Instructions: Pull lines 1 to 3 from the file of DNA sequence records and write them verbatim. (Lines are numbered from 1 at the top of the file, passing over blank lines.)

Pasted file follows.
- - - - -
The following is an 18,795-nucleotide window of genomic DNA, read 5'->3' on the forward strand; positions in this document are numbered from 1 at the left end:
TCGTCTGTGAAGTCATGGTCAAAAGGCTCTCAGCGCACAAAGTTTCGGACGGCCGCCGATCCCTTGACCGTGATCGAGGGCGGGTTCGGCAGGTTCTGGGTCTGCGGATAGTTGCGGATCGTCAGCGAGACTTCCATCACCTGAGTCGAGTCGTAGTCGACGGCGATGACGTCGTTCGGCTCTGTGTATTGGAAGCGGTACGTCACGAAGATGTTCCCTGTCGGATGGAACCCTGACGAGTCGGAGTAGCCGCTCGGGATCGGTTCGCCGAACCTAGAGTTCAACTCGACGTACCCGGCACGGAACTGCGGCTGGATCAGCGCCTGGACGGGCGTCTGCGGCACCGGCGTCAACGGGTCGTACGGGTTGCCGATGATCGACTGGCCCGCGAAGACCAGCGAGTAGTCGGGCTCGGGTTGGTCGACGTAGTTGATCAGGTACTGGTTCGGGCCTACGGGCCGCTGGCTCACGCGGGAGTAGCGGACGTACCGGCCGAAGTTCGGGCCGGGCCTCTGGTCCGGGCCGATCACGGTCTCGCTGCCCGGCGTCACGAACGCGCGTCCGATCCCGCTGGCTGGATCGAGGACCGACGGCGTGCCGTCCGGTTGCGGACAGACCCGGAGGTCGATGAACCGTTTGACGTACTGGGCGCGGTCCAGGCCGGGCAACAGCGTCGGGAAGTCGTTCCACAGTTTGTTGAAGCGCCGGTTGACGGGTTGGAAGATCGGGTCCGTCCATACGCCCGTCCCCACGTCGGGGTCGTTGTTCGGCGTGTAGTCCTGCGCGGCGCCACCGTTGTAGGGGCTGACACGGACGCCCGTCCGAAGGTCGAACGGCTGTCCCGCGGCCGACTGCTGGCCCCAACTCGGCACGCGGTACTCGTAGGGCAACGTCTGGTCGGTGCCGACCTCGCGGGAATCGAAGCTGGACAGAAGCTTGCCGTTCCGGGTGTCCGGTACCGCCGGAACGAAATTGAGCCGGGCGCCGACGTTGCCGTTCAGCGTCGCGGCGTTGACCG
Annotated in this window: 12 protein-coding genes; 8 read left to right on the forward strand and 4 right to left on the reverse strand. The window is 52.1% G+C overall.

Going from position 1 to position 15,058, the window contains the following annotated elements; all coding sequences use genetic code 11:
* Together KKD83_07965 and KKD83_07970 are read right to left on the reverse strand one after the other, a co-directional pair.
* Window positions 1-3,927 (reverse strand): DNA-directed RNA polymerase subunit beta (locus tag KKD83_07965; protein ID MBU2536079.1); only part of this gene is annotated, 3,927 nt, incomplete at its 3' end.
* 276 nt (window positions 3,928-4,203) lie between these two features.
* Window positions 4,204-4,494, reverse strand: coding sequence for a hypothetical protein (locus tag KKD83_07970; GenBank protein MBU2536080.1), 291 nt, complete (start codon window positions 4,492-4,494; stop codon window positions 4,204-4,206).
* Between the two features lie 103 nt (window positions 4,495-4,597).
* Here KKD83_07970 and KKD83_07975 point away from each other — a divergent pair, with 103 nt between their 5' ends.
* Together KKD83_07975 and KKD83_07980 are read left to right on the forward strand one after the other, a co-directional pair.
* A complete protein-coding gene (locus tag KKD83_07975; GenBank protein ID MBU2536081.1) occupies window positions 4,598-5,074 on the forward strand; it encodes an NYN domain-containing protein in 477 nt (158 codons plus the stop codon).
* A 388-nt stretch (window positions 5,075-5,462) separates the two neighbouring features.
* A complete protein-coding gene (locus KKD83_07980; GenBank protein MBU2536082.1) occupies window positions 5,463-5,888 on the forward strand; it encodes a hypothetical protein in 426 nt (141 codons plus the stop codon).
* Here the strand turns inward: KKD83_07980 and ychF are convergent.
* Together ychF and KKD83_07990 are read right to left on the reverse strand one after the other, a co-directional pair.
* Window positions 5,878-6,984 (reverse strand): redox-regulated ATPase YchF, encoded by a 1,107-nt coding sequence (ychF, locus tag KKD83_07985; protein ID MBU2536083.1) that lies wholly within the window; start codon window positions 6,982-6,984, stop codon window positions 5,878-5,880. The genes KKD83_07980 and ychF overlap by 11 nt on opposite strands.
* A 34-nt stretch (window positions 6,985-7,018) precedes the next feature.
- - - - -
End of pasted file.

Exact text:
The following is an 18,795-nucleotide window of genomic DNA, read 5'->3' on the forward strand; positions in this document are numbered from 1 at the left end:
TCGTCTGTGAAGTCATGGTCAAAAGGCTCTCAGCGCACAAAGTTTCGGACGGCCGCCGATCCCTTGACCGTGATCGAGGGCGGGTTCGGCAGGTTCTGGGTCTGCGGATAGTTGCGGATCGTCAGCGAGACTTCCATCACCTGAGTCGAGTCGTAGTCGACGGCGATGACGTCGTTCGGCTCTGTGTATTGGAAGCGGTACGTCACGAAGATGTTCCCTGTCGGATGGAACCCTGACGAGTCGGAGTAGCCGCTCGGGATCGGTTCGCCGAACCTAGAGTTCAACTCGACGTACCCGGCACGGAACTGCGGCTGGATCAGCGCCTGGACGGGCGTCTGCGGCACCGGCGTCAACGGGTCGTACGGGTTGCCGATGATCGACTGGCCCGCGAAGACCAGCGAGTAGTCGGGCTCGGGTTGGTCGACGTAGTTGATCAGGTACTGGTTCGGGCCTACGGGCCGCTGGCTCACGCGGGAGTAGCGGACGTACCGGCCGAAGTTCGGGCCGGGCCTCTGGTCCGGGCCGATCACGGTCTCGCTGCCCGGCGTCACGAACGCGCGTCCGATCCCGCTGGCTGGATCGAGGACCGACGGCGTGCCGTCCGGTTGCGGACAGACCCGGAGGTCGATGAACCGTTTGACGTACTGGGCGCGGTCCAGGCCGGGCAACAGCGTCGGGAAGTCGTTCCACAGTTTGTTGAAGCGCCGGTTGACGGGTTGGAAGATCGGGTCCGTCCATACGCCCGTCCCCACGTCGGGGTCGTTGTTCGGCGTGTAGTCCTGCGCGGCGCCACCGTTGTAGGGGCTGACACGGACGCCCGTCCGAAGGTCGAACGGCTGTCCCGCGGCCGACTGCTGGCCCCAACTCGGCACGCGGTACTCGTAGGGCAACGTCTGGTCGGTGCCGACCTCGCGGGAATCGAAGCTGGACAGAAGCTTGCCGTTCCGGGTGTCCGGTACCGCCGGAACGAAATTGAGCCGGGCGCCGACGTTGCCGTTCAGCGTCGCGGCGTTGACCG
Annotated in this window: 12 protein-coding genes; 8 read left to right on the forward strand and 4 right to left on the reverse strand. The window is 52.1% G+C overall.